Do Safety Net Programs Impact Food Security in the United States?

By ·May 26, 2017
Williams College

The Issue:

President Trump’s 2018 budget proposes very large cuts in the social safety net. Though the final cuts enacted by Congress may be less severe, any reduction in benefits is likely to impact the wellbeing of people who rely on safety net programs. Many low income families depend on assistance from more than one program, so the combined effect of the cuts is likely to have a larger impact than it might appear at first glance.

What impact will a weakening of the safety net have on how many Americans will be worried about where their next meal is coming from?

The Facts:

  • The 2018 Trump budget released on May 23 proposes massive cuts to the safety net. Relative to what is projected under current law, ten-year spending on the Supplemental Nutrition Assistance Program (SNAP, formerly known as Food Stamps) would be 28.8 percent lower, and Earned Income Tax Credit (EITC) payments would be 8.3 percent lower. In addition, cash welfare (Temporary Assistance to Needy Families, or TANF) would be reduced 13.1 percent and there would be small decreases in Supplemental Security Income (SSI), a program that supports the low-income disabled (see here for a program-by-program breakdown). Further cuts are expected to health programs and unemployment insurance.
  • On average, people collect lower levels of assistance than they are eligible to receive. In our research, Lara Shore-Sheppard, Lucie Schmidt and I have estimated that during the period of 2001-2009, an average low-income, non-immigrant single parent with children was eligible for about $5700 per year in combined food assistance, cash benefits, and the Earned Income Tax Credit. But of the $5700 for which families appear to be eligible for on paper, they only report receiving an average of $3500. This includes roughly $1300 in food assistance, $1500 from the EITC, $300 from TANF, and $400 from SSI. Research suggests that a combination of lack of information, a burdensome application process, and mismeasurement explain the gap.
  • Research clearly shows that the generosity of the safety net has an impact on a household's ability to maintain stable and adequate access to food. The U.S. Department of Agriculture defines food insecurity as a "household-level economic and social condition of limited or uncertain access to adequate food," which is measured by a battery of questions such as: "In the last 12 months, did you ever cut the size of your meals or skip meals because there wasn't enough money for food?" An estimated 12.7 percent (15.8 million) of U.S. households were food insecure at some time during 2015, according to the U.S. Department of Agriculture. Our study of the 2001-2009 period found that rates were particularly high for the low-income,single-parent families with children that are most reliant on the safety net: 33 percent of these families lived with food insecurity. The results showed that cutting the safety net raised the likelihood that low-income, single parent families report that they ever ran out of food money, that they sometimes did not have enough food to eat in the house, and they had been hungry but did not eat because they did not have enough money for food. Decreasing the average annual benefits available by $1000 - a back-of-the envelope estimate of what might happen under the proposed Trump cuts - is projected to make an additional 11 out of every 1000 low-income, single-parent families food insecure.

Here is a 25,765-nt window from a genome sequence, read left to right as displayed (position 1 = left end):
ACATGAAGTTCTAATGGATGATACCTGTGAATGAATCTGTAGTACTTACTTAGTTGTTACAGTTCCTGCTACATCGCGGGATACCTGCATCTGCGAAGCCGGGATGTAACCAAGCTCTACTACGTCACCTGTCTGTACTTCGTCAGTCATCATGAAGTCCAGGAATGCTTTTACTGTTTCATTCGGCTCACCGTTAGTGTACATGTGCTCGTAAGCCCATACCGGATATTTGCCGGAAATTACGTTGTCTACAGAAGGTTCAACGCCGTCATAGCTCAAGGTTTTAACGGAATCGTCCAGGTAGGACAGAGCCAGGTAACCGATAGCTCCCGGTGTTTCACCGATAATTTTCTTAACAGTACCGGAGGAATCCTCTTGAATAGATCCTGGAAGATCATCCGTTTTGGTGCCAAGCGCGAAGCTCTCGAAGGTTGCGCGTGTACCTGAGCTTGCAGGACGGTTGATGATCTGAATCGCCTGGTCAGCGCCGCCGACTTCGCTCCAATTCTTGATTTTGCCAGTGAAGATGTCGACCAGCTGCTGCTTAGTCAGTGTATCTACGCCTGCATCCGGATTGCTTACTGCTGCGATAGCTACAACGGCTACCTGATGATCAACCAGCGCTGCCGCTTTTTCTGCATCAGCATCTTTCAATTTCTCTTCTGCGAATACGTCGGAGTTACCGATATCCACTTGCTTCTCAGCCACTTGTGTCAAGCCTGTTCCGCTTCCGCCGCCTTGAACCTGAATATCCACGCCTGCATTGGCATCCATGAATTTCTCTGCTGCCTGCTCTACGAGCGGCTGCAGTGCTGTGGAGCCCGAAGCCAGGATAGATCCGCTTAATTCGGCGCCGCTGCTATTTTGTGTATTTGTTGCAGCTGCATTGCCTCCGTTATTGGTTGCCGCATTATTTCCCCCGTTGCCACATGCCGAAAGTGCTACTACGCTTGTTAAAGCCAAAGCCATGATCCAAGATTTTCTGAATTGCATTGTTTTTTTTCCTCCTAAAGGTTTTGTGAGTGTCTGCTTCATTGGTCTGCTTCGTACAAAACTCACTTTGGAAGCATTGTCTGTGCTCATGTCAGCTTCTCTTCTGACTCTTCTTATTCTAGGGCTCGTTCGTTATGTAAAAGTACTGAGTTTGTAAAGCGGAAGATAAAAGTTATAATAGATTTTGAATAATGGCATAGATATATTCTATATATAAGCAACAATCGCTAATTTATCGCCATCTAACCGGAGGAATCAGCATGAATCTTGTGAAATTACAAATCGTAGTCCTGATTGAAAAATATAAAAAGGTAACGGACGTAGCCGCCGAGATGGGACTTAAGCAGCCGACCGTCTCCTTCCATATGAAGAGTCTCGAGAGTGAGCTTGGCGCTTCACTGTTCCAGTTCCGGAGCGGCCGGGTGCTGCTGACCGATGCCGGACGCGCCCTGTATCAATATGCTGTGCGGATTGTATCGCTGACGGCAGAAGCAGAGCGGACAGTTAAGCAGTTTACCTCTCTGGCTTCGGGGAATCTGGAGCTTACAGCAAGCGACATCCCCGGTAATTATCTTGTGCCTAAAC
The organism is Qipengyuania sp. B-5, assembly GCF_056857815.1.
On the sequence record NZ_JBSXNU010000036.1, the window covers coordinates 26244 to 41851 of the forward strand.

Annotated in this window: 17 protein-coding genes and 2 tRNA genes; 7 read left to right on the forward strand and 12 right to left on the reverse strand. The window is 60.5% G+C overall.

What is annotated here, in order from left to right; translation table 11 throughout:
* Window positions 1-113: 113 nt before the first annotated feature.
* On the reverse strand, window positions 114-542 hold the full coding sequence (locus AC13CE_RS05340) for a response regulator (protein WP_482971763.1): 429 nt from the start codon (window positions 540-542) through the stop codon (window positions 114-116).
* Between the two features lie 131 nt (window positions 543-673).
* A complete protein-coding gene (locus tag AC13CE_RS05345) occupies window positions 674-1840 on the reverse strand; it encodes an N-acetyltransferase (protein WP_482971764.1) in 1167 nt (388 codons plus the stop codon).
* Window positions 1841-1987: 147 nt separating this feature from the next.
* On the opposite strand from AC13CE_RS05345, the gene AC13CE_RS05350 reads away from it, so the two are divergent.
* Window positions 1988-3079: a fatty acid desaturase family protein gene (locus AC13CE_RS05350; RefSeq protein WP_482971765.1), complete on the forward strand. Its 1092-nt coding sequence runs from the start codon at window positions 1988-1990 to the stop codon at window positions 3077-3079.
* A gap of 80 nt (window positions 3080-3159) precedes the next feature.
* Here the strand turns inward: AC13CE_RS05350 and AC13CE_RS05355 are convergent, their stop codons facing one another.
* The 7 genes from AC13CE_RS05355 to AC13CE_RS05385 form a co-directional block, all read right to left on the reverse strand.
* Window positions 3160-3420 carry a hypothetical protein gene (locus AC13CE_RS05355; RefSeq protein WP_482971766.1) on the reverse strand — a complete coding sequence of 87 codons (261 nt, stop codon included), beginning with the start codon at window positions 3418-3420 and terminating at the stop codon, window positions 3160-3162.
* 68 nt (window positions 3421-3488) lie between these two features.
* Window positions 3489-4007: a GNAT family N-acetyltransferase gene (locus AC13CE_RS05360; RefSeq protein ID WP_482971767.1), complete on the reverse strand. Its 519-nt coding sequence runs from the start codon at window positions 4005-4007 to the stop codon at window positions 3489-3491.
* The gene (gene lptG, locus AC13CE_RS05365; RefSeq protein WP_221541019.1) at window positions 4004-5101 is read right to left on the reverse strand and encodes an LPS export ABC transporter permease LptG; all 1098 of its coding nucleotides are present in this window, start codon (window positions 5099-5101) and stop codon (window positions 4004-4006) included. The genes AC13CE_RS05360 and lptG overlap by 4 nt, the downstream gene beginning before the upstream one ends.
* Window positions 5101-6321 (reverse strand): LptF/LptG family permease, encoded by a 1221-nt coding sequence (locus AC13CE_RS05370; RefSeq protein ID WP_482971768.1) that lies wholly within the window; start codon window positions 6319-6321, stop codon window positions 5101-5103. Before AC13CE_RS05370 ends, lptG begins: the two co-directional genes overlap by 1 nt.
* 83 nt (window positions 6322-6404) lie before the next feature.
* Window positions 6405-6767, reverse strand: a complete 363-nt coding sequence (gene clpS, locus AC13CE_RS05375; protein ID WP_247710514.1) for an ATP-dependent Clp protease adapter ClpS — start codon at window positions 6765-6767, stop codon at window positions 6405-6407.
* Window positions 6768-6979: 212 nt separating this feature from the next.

• Both food assistance and cash benefits have impacts on food insecurity. Our research as well as that of others suggests that food stamps and cash are fairly interchangeable (see this study for instance). But given that traditional monthly cash assistance has become available to very few in the post-welfare reform area, food assistance is increasingly the core support for low-income families (see this EconoFact memo). The fact that the cuts are focused on households with more than six members means that children will be particularly impacted.
  • The structure of the proposed cuts would also exacerbate disparities in safety net generosity across states because of the way federal and state programs are connected. Right now, states have a great deal of discretion in how generous to be with their TANF dollars, and those differences explain most of the difference in overall safety net generosity across states (see chart). But because TANF income is counted in the formula determining federal SNAP benefits, residents of Missouri get more SNAP dollars than residents of Minnesota. In other words, SNAP partially offsets differences that arise from state safety net decisions. Cuts to the SNAP program would weaken this key equalizing role the federal government currently plays. And the budget proposal to require states to match federal SNAP funds would further widen differences across states.
  • The cuts to the safety net would be particularly damaging for residents of the South. The eight states with the least generous safety nets are in the South. According to our study based on 2009 data, a typical low-income single-parent family would be eligible for $7500 in combined cash and food assistance in Minnesota, whereas a family with the same characteristics in Missouri would be eligible for less than $4700. Differences in the cost of living are not large enough to compensate for this gap. Further reducing support in the states that have lower benefits would impose significant hardship.

What this Means:

The safety net makes a clear and measurable impact in the lives of low-income families and reduces their food insecurity. The proposed cuts will increase food-related hardship and widen disparities in safety net generosity between states.


Food Insecurity / Safety Net / Social Safety Net
Written by The EconoFact Network. To contact with any questions or comments, please email [email protected].
More from Econofact